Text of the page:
, Research Paper Queens and Dreams, Real and Ideal “A dream is a wish your heart makes,” according to Cinderella. Are dreams and fairytales an idealistic notion, or are they actually conceivable? In the play, Romeo and Juliet, Romeo’s best companion, Mercutio makes a speech reflecting upon the essence of dreams and fantasy.
, Research Paper
Queens and Dreams, Real and Ideal
“A dream is a wish your heart makes,” according to Cinderella. Are dreams and fairytales an idealistic notion, or are they actually conceivable? In the play, Romeo and Juliet, Romeo’s best companion, Mercutio makes a speech reflecting upon the essence of dreams and fantasy. Basically, it provides a brief comic relief through its mocking tone towards Romeo’s latest infatuation. Romeo is obsessed with Rosaline who barely knows of his existence. Mercutio gibes Romeo through his famous monologue, which provides explicit imagery. Romeo remarks that he had a dream and Mercutio adds that he also had a dream. In Mercutio’s description of his dream the readers grasps a distinct image of Queen Mab, a fairylike figure who exploits and changes the dreams of people to those of mischief and materialism. Mercutio’s perception of Queen, the true nature of his character and the fact that dreams is the product of “routine thoughts of the day” are exposed and represented through this one monologue.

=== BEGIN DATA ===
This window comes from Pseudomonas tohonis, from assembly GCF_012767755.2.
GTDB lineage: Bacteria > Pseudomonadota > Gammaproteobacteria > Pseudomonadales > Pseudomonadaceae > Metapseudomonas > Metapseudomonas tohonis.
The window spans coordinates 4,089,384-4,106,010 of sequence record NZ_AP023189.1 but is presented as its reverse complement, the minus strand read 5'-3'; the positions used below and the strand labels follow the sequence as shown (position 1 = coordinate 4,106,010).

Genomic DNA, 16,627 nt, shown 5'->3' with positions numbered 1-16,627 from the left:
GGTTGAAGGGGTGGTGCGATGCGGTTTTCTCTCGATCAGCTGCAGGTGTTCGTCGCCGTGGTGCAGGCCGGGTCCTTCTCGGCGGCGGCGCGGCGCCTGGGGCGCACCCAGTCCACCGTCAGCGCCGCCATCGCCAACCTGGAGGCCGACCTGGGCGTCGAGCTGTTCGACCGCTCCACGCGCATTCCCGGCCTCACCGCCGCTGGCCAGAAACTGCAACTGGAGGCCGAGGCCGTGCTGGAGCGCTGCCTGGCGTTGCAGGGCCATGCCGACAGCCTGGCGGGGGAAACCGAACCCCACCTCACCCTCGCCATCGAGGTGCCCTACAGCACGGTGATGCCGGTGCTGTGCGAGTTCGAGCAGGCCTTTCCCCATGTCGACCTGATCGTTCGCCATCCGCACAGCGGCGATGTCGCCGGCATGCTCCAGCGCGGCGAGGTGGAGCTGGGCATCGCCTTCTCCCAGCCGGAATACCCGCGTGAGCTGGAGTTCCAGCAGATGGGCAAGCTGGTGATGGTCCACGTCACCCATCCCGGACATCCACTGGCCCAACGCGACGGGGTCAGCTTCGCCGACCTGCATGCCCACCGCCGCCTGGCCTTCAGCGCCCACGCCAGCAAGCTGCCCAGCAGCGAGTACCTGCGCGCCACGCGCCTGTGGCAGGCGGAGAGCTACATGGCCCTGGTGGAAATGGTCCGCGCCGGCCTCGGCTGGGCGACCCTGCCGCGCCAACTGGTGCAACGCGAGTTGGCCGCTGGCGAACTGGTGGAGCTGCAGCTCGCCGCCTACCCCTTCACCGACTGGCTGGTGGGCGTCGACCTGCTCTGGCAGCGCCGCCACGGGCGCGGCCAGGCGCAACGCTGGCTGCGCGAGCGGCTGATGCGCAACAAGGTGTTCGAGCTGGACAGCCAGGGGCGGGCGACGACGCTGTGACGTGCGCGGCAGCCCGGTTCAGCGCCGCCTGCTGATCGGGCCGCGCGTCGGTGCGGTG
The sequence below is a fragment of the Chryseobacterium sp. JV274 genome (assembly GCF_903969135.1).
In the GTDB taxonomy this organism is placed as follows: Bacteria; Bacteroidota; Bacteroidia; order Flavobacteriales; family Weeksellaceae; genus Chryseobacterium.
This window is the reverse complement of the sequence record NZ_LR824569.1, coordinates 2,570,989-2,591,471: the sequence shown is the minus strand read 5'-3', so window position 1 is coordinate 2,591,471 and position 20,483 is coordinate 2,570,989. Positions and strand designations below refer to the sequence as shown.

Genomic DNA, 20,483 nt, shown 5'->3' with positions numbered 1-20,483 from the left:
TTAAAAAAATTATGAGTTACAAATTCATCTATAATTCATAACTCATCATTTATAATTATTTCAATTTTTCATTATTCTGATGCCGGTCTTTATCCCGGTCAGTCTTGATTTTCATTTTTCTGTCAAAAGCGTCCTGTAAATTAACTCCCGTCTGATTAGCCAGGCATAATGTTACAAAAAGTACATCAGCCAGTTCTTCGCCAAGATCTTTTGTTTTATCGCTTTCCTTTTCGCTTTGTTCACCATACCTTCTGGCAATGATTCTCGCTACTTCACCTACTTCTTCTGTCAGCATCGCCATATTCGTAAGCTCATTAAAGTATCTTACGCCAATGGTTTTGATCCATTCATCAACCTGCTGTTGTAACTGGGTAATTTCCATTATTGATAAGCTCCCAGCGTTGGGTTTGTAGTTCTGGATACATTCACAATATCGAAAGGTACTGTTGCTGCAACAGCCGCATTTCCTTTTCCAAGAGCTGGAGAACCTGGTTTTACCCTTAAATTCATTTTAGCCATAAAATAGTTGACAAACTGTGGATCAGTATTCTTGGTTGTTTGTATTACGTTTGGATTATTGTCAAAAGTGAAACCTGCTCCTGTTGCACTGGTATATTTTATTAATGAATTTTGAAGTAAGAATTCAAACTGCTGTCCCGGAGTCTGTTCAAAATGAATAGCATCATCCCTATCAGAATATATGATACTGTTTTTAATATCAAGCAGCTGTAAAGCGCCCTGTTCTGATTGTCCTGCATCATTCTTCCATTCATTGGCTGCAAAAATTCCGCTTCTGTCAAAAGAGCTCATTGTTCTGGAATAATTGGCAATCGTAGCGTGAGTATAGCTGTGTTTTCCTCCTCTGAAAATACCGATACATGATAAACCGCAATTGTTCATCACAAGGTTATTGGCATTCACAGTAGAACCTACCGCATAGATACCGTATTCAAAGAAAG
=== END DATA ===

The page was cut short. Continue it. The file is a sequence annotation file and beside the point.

1.Mercutio presents the image of Queen Mab very clearly, and his perception of her is strange and interesting. 2.Touted “the fairies mid-wife”, Queen Mab possesses a name which is already ironic due to its wording and content. 3. A “fairy” typifies fantasy as a whole, lovely and untouched, innocent and beautiful. 4. A midwife brings to mind blood, life and death. 5. A fairy is a delicate figure, a midwife, an old hag. 6. The description of Queen Mab is also very mysterious and in a way surreal due to the fact that she is so small and almost scary. 7. “Her traces, of the smallest spider web/Her collars, of the moonshine’s wat’ry beams (Shakespeare 1.4.60-61). 8. Mercutio is describing her as ugly, using imagery that perceives her to not be attractive as she continues her mission to dilute the dreams of many people. 9. Her purpose is twisted, at times she gives people the dreams they want, “Through lovers brains’, and then they dream of love” (Shakespeare 1.4.70). 10. But, when she is mad, she “blisters with plagues” (Shakespeare 1.4.74). 11. To add to it, Queen Mab can be a woman of grave viciousness. 12. The queen can burden great distress upon an innocent being, allowing us to see the more evil side of Queen Mab. 13. Prototypes for her evil projects may have, “Drums in his ear, at which he starts and wakes/And thus being frighted, swears a prayer or two/And sleeps again” (Shakespeare 1.4.85). 14. Nightmares are terrible, and to inflict nightmares upon someone when able to is a terrible thing. 15. But that is Queen Mab, she is a stone-sized Queen of Fairyland, or is she the Queen of Unfair dreaming? 16. Mercutio’s perceives her to be a figure of great complexity, as she can provide wonderful dreaming one moment then a nightmare the next. 17. He uses her fabric and materialism to mock fun at Romeo, whose love for Rosaline is fake, in Mercutio’s yes. 18. Queen Mab is an evil individual, because she abuses the power given to her, that of dream adjusting.